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About EU Aid explorer

The EU is collectively the biggest donor in the world, providing over €50bn a year to help overcoming poverty and advance global development. It is committed to implementing the international agreements on aid effectiveness and to being accountable to EU citizens who make solidarity initiatives possible. EU Aid Explorer is part of fulfilling the specific transparency commitments within the Paris Declaration on Aid Effectiveness 2005, the European Consensus on Humanitarian Aid 2007, Accra Agenda for Action 2008, and Busan Partnership for Effective Development Cooperation 2011. By making data easily accessible, countries, beneficiaries, EU citizens and implementing partners can examine the use of donor funds and donors themselves can improve coordination and effectiveness.

EU Aid Explorer is a unique web tool that provides easy access to clear, complete and accurate data on development and humanitarian aid around the world. Maps and graphs are used to visualise which donor is active where, which sectors and countries receive how much assistance and how funding changes over time. EU Aid Explorer has been developed by the European Commission Joint Research Centre.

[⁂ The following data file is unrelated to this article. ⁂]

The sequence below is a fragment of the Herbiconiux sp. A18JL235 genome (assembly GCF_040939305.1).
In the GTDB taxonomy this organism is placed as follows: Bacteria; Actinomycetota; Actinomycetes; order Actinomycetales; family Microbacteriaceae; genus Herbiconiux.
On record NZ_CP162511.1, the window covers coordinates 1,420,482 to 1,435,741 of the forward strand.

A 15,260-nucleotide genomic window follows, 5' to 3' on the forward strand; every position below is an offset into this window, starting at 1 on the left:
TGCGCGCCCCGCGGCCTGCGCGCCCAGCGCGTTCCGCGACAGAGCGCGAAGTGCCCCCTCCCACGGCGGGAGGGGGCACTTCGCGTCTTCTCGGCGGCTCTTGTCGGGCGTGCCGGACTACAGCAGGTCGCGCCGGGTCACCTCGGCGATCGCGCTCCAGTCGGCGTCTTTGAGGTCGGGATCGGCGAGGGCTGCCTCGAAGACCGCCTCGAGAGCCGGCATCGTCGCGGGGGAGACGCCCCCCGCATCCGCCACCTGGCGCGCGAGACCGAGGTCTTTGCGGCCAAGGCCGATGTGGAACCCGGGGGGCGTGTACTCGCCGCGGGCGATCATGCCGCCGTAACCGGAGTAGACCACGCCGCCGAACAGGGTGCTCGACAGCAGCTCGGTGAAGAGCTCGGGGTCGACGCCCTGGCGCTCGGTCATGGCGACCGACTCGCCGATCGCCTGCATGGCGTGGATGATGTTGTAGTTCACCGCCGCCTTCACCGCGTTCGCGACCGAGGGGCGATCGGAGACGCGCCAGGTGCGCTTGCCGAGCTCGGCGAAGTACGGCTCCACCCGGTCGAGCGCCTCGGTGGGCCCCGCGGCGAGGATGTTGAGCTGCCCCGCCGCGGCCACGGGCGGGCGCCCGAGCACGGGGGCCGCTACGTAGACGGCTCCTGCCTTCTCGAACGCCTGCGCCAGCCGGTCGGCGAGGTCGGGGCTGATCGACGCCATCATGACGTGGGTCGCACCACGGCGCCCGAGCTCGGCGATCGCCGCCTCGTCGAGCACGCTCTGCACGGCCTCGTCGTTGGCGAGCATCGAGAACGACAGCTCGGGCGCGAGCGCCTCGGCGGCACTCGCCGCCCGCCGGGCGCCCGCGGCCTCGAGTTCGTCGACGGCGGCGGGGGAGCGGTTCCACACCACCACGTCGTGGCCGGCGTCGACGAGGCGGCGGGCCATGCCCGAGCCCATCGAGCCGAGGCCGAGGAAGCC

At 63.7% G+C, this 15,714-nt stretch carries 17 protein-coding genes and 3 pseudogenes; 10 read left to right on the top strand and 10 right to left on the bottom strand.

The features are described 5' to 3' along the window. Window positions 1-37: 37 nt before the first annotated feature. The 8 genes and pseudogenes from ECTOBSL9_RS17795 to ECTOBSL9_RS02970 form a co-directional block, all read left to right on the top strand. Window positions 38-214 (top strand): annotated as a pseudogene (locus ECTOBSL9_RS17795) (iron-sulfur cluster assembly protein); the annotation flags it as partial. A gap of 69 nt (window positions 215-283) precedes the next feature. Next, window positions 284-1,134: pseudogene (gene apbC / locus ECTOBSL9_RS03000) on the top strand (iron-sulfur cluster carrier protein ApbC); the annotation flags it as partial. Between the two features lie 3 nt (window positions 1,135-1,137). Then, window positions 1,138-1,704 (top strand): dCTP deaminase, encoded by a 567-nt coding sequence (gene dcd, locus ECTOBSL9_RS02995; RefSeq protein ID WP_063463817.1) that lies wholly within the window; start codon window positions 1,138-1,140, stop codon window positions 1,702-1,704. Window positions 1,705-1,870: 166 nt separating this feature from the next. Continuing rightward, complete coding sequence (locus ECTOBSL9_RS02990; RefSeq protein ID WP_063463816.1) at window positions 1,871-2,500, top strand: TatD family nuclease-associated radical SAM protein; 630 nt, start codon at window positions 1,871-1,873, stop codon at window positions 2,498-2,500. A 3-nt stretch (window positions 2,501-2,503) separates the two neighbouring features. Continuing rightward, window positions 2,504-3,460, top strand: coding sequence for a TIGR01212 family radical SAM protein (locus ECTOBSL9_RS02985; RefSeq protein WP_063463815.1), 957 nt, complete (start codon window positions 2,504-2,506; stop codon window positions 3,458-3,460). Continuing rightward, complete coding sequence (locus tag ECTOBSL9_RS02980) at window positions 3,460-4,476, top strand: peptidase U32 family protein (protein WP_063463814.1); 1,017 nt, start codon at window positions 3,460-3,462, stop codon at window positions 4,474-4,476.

EU Aid Explorer is a one-stop shop for aid information: it facilitates donor coordination, ensures transparency and improves accountability to citizens. All donors who report their aid data to international standards are covered by the site. The data used in this new tool is taken from a range of sources: the OECD (Organisation for Economic Co-operation and Development), UN OCHA (United Nations Office for the Coordination of Humanitarian Affairs), EDRIS (the European Commission’s European Disaster Response Information System) and the IATI (International Aid Transparency Initiative) registry. The added value of EU Aid Explorer is that independently of where the data is coming from, there is a standardised web interface through which this data is made available to users. EU Aid Explorer is designed to help anyone with an interest in the figures behind aid: policymakers looking for evidence, civil society activists holding donors to account, journalists who need background figures for their stories.